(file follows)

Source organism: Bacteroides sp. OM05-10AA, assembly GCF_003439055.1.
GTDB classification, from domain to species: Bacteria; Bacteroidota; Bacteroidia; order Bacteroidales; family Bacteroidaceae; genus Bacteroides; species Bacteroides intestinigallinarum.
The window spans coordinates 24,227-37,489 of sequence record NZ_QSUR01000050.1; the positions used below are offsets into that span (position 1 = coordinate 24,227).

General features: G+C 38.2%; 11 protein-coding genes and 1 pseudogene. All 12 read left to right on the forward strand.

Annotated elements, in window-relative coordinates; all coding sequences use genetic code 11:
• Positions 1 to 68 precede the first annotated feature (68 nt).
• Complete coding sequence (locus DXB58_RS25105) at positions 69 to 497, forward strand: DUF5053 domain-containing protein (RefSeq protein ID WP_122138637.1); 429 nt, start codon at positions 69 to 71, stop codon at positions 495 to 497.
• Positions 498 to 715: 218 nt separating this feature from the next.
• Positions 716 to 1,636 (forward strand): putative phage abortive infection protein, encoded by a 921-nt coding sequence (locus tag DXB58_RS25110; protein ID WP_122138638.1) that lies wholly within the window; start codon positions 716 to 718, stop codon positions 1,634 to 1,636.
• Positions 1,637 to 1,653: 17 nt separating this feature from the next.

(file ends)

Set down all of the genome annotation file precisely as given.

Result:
Source organism: Bacteroides sp. OM05-10AA, assembly GCF_003439055.1.
GTDB classification, from domain to species: Bacteria; Bacteroidota; Bacteroidia; order Bacteroidales; family Bacteroidaceae; genus Bacteroides; species Bacteroides intestinigallinarum.
The window spans coordinates 24,227-37,489 of sequence record NZ_QSUR01000050.1; the positions used below are offsets into that span (position 1 = coordinate 24,227).

General features: G+C 38.2%; 11 protein-coding genes and 1 pseudogene. All 12 read left to right on the forward strand.

Annotated elements, in window-relative coordinates; all coding sequences use genetic code 11:
• Positions 1 to 68 precede the first annotated feature (68 nt).
• Complete coding sequence (locus DXB58_RS25105) at positions 69 to 497, forward strand: DUF5053 domain-containing protein (RefSeq protein ID WP_122138637.1); 429 nt, start codon at positions 69 to 71, stop codon at positions 495 to 497.
• Positions 498 to 715: 218 nt separating this feature from the next.
• Positions 716 to 1,636 (forward strand): putative phage abortive infection protein, encoded by a 921-nt coding sequence (locus tag DXB58_RS25110; protein ID WP_122138638.1) that lies wholly within the window; start codon positions 716 to 718, stop codon positions 1,634 to 1,636.
• Positions 1,637 to 1,653: 17 nt separating this feature from the next.